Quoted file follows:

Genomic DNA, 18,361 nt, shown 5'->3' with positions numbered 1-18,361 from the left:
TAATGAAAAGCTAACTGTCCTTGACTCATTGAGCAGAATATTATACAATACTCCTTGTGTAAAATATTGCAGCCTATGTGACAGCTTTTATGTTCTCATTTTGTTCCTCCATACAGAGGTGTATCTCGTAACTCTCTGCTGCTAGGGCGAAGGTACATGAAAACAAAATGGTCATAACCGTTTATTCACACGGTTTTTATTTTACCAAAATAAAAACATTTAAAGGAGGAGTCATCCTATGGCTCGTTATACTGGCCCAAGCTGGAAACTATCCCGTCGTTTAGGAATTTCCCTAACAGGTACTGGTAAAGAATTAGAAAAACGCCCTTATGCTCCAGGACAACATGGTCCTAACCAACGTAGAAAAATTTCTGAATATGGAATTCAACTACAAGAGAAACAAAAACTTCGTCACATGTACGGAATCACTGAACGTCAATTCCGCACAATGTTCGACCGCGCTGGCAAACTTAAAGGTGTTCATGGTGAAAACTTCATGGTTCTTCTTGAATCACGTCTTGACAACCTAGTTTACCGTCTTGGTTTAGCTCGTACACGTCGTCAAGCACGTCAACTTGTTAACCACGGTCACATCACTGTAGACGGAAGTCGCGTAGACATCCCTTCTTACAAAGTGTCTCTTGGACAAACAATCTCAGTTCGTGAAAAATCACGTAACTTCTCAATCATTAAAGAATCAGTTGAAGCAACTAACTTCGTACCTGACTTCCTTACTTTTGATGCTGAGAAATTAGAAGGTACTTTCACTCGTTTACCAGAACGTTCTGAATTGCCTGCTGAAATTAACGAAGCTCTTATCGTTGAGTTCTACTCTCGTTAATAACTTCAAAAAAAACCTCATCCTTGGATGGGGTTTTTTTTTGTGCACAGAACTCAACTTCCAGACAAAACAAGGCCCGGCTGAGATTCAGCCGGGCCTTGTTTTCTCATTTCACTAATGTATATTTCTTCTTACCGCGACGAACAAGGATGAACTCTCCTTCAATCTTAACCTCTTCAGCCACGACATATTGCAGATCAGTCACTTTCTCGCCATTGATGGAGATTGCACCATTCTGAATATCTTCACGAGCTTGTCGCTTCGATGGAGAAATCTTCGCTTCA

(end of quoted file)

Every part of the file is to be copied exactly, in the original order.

Genomic DNA, 18,361 nt, shown 5'->3' with positions numbered 1-18,361 from the left:
TAATGAAAAGCTAACTGTCCTTGACTCATTGAGCAGAATATTATACAATACTCCTTGTGTAAAATATTGCAGCCTATGTGACAGCTTTTATGTTCTCATTTTGTTCCTCCATACAGAGGTGTATCTCGTAACTCTCTGCTGCTAGGGCGAAGGTACATGAAAACAAAATGGTCATAACCGTTTATTCACACGGTTTTTATTTTACCAAAATAAAAACATTTAAAGGAGGAGTCATCCTATGGCTCGTTATACTGGCCCAAGCTGGAAACTATCCCGTCGTTTAGGAATTTCCCTAACAGGTACTGGTAAAGAATTAGAAAAACGCCCTTATGCTCCAGGACAACATGGTCCTAACCAACGTAGAAAAATTTCTGAATATGGAATTCAACTACAAGAGAAACAAAAACTTCGTCACATGTACGGAATCACTGAACGTCAATTCCGCACAATGTTCGACCGCGCTGGCAAACTTAAAGGTGTTCATGGTGAAAACTTCATGGTTCTTCTTGAATCACGTCTTGACAACCTAGTTTACCGTCTTGGTTTAGCTCGTACACGTCGTCAAGCACGTCAACTTGTTAACCACGGTCACATCACTGTAGACGGAAGTCGCGTAGACATCCCTTCTTACAAAGTGTCTCTTGGACAAACAATCTCAGTTCGTGAAAAATCACGTAACTTCTCAATCATTAAAGAATCAGTTGAAGCAACTAACTTCGTACCTGACTTCCTTACTTTTGATGCTGAGAAATTAGAAGGTACTTTCACTCGTTTACCAGAACGTTCTGAATTGCCTGCTGAAATTAACGAAGCTCTTATCGTTGAGTTCTACTCTCGTTAATAACTTCAAAAAAAACCTCATCCTTGGATGGGGTTTTTTTTTGTGCACAGAACTCAACTTCCAGACAAAACAAGGCCCGGCTGAGATTCAGCCGGGCCTTGTTTTCTCATTTCACTAATGTATATTTCTTCTTACCGCGACGAACAAGGATGAACTCTCCTTCAATCTTAACCTCTTCAGCCACGACATATTGCAGATCAGTCACTTTCTCGCCATTGATGGAGATTGCACCATTCTGAATATCTTCACGAGCTTGTCGCTTCGATGGAGAAATCTTCGCTTCA